Thought for Food Blog

Can Plant Science Help Alleviate Vitamin Deficiencies?

The term vitamin describes a small group of organic compounds that are essential in the human diet. Although for the most part, dependency criteria are met in developed countries through balanced diets, this is not the case for the five billion people in developing countries who depend predominantly on a single staple crop for survival.

Therefore, providing a more balanced vitamin intake from high-quality food remains one of the grandest challenges for global human nutrition in the coming decade(s).

Over the next few posts I will describe the known importance of vitamins in human health and current knowledge on their metabolism in plants.

Deficits in developing countries are a combined consequence of a scarcity of specific vitamins in major food staple crops, losses during crop processing, and/or over-reliance on a single species as a primary food source. Plant science can play a role in addressing these problems and vitamin pathways have been successfully engineered.

While considerable advances have been made in understanding vitamin metabolic pathways in plants, more cross-disciplinary approaches must be adopted to provide adequate levels of all vitamins in the major staple crops to eliminate vitamin deficiencies from the global population.

As plants are autotrophic – self-sustaining or self-nourishing organisms that have the ability to synthesise their own food from inorganic materials – they have the ability to acquire the basic elements (minerals) and synthesise the full spectrum of organic molecules required to support their growth and propagation.

While humans require the same basic elements as plants, they lack the ability to synthesise many organic molecules – i.e., so-called essential micronutrients, including certain amino acids and vitamins – for which plants are the main dietary source. Therefore, human nutritional health is dependent on plant food either directly or indirectly – feeding on animals that feed on plants.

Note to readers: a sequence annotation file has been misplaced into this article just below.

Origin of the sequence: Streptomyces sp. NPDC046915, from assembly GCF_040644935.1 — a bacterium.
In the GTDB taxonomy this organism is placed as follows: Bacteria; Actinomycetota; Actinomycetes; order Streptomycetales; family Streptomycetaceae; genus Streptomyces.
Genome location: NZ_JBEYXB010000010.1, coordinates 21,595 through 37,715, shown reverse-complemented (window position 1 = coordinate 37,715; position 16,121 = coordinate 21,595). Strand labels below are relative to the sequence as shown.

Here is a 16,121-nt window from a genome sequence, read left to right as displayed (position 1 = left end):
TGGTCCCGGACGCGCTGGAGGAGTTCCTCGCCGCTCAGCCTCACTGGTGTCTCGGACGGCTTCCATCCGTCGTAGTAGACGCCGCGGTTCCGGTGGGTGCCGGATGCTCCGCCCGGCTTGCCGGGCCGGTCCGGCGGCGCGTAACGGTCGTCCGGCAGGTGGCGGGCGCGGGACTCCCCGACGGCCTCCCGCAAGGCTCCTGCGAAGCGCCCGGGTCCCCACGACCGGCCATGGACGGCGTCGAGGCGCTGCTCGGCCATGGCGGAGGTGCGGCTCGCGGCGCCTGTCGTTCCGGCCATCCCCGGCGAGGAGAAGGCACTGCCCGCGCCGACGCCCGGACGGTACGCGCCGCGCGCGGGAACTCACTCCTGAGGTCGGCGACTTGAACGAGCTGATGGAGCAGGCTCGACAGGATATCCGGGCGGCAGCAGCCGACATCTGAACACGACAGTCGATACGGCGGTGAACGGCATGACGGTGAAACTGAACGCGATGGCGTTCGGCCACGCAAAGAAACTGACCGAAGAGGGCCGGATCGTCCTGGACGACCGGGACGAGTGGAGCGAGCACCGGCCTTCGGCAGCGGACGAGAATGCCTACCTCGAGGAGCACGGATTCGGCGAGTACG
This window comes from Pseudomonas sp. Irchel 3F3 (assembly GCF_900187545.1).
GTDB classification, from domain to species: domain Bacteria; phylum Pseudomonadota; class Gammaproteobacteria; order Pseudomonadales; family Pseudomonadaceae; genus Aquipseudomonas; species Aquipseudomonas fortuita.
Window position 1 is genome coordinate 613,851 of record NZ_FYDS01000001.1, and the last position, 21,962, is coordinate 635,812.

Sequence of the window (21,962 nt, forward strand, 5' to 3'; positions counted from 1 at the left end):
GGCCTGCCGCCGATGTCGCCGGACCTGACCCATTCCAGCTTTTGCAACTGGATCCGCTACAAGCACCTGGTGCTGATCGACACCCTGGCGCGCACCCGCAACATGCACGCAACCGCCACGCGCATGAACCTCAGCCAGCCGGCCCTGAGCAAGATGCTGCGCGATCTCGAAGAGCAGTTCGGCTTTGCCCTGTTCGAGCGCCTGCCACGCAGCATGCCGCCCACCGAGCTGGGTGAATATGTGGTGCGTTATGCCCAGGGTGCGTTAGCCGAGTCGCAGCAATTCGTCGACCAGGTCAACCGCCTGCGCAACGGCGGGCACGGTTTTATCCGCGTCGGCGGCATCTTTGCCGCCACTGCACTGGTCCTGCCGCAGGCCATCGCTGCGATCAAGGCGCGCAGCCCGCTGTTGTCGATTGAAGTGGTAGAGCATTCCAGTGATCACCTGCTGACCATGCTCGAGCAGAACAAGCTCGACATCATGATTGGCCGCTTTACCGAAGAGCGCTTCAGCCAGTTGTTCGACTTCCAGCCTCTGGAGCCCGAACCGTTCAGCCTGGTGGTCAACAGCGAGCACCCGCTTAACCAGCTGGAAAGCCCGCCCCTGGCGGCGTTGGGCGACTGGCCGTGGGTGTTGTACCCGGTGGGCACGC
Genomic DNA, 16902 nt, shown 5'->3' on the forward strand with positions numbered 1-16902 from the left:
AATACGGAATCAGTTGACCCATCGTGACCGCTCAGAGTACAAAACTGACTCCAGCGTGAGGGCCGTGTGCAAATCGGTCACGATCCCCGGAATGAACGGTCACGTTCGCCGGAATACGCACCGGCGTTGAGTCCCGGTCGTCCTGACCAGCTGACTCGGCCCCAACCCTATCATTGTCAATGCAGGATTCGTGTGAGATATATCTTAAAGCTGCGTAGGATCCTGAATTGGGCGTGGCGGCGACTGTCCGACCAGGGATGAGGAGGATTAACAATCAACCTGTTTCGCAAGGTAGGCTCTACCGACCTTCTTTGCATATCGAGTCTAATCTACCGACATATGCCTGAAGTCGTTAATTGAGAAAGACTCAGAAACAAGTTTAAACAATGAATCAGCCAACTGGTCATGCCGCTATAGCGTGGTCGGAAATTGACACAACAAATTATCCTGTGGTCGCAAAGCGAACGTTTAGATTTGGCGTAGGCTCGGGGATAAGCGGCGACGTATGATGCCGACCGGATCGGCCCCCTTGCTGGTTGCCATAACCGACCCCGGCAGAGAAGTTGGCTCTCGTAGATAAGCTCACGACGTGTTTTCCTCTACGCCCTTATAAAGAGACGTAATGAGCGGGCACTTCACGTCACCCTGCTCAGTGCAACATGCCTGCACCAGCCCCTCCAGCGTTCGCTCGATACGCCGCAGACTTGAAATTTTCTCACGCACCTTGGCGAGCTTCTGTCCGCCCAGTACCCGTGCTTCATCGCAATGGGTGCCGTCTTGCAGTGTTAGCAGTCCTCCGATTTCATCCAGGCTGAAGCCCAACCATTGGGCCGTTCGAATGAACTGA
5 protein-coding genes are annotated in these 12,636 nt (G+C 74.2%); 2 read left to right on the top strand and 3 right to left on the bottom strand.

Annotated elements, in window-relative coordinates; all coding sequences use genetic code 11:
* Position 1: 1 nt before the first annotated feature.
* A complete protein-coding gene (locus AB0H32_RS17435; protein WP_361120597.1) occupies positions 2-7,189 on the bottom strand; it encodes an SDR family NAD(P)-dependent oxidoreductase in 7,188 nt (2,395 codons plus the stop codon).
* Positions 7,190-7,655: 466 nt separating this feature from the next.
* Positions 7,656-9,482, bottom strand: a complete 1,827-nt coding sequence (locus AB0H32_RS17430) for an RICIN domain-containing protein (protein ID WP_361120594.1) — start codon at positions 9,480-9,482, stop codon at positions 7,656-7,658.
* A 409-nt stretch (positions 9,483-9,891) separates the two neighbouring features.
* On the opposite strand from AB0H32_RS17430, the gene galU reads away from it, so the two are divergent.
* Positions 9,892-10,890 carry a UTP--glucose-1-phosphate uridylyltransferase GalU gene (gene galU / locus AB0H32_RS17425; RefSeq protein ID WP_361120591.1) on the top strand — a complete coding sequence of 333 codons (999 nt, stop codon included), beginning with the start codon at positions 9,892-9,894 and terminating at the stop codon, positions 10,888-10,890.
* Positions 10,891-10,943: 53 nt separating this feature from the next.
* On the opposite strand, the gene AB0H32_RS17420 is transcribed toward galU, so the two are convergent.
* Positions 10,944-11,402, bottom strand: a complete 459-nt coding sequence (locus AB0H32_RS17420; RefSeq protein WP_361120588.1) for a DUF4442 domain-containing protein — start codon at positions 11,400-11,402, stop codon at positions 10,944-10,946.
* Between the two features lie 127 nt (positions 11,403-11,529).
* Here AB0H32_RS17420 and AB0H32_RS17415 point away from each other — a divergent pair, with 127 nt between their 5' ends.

In contrast with the three major nutrients (carbohydrates, proteins, and lipids), micronutrients by definition do not provide energy and are needed in relatively small amounts by organisms. It has been known for well over a century that micronutrient deficiency is directly linked to human disease. Indeed, such observations instigated the very discovery and categorisation of various micronutrients, most notably the vitamins.

The term 'vitamine' was coined by the Polish biochemist Casimir Funk in 1912 in his paper ‘The etiology of the deficiency diseases’, published in The Journal of State Medicine. He isolated a substance – beri-beri vitamine – that was present in rice bran, but not in polished rice (Oryza sativa) and could alleviate the deficiency disease beriberi, prevalent in many Asian countries. At the time, he assumed – wrongly, as it turned out – that all such essential compounds in the diet contain an amine group, hence, the term vitamine (vital-amine); the final ‘e’ was later dropped to deemphasise the amine connection.

Micronutrients are essential for all life; however, the term ‘vitamin’ is a medical definition relating to humans, highlighting the fact that we have lost the ability to synthesise these compounds de novo. Therefore, the building blocks of vitamins must be obtained from the diet.

To date, 13 compounds are classified as vitamins, they can be broadly classified into fat-soluble (A, D, E, and K) and water-soluble (vitamin B complex: B1, B2, B3, B5, B6, B8, B9, and B12, and vitamin C). Bacteria, fungi, and plants synthesise these compounds and their main function – both as micronutrients in these organisms and as vitamins in humans – is as cofactors or coenzymes in various enzymatic reactions.